One gene that has been associated with hearing is Tmc1. Mutations in this gene have been known to cause deafness, since they trigger the loss of hair cells in the cochlea, a part of the inner ear.
Cochlear hair cells play an important role in hearing; they pick up vibrations and communicate with brain cells, thereby allowing the sensation to be processed. Mutated Tmc1 causes gradual hearing loss in both humans and mice, which allowed Liu and team to use the mouse model in their research.
The scientists hypothesized that, if they could remove the mutated copy of the gene, they would be able to prevent total loss of hearing in the animals.
Working with young mice, the researchers used CRISPR-Cas9, which is a new genome editing technology that allows scientists to intervene with precision within the DNA.
"Cas9" stands for "CRISPR-associated protein 9," an enzyme that can be used as a tool to remove copies of genes from the genome.
What Liu and team struggled with was getting Cas9 to only "snip off" the mutated copy of Tmc1 and prevent it from also disrupting the healthy copy. This struggle arose from the fact that the mutated and healthy copy differ in only one spot, making it more difficult for the enzyme to differentiate between the two.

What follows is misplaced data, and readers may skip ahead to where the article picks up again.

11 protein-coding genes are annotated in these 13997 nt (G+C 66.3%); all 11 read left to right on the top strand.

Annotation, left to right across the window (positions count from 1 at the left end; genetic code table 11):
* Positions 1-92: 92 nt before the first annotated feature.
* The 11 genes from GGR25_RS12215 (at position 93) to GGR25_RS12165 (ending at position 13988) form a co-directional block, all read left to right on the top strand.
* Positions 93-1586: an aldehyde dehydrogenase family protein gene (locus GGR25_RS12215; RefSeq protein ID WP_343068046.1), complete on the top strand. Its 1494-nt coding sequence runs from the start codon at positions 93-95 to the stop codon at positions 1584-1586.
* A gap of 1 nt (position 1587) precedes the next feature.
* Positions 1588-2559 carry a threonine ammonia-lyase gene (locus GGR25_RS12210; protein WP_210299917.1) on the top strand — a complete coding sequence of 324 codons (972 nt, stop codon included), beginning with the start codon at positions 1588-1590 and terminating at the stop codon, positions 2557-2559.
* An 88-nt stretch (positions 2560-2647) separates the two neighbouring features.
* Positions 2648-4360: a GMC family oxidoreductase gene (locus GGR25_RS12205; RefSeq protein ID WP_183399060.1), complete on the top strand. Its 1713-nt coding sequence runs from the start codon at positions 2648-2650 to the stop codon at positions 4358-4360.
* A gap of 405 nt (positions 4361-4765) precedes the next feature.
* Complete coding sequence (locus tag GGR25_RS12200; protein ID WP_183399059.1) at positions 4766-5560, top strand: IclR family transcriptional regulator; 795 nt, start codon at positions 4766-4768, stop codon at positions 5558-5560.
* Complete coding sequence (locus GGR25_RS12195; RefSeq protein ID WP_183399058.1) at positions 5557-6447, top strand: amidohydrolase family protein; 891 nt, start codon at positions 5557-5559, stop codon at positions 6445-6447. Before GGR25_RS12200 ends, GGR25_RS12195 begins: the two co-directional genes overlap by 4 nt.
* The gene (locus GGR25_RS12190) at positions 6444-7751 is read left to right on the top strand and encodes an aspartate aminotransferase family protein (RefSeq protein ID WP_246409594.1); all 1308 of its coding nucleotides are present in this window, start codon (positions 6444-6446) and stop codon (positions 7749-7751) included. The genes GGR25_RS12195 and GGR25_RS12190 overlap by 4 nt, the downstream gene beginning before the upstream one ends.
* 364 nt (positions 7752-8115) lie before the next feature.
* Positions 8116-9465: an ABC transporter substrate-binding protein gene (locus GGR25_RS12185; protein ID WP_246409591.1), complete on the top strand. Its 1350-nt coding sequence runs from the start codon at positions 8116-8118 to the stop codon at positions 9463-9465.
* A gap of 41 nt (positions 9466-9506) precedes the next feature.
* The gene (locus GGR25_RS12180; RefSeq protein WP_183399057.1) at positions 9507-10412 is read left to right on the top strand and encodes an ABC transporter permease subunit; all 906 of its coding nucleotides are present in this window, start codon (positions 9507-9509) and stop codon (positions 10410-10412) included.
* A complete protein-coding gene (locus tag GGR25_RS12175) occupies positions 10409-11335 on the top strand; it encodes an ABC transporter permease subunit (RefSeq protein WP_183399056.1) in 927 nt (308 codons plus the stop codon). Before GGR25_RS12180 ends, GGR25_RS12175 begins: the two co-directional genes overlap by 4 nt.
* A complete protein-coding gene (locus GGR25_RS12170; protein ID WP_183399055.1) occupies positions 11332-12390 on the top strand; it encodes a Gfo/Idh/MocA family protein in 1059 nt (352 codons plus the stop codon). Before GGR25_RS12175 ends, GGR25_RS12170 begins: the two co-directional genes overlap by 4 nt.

A. Wild-type Cas9 nuclease site specifically cleaves double-stranded DNA activating double-strand break repair machinery. In the absence of a homologous repair template non-homologous end joining can result in indels disrupting the target sequence. Alternatively, precise mutations and knock-ins can be made by providing a homologous repair template and exploiting the homology directed repair pathway. B. Mutated Cas9 makes a site specific single-strand nick. Two sgRNA can be used to introduce a staggered double-stranded break which can then undergo homology directed repair. C. Nuclease-deficient Cas9 can be fused with various effect or domains allowing specific localization. For example, transcriptional activators, repressors, and fluorescent proteins.
The mice received Cas9 complex, able to perceive low sounds
Moreover, the solution chosen by the researchers was to deliver Cas9, as well as the guide RNA that is used to direct it, encapsulated in a lipid-based compound.This is a method previously described by Liu and other investigators.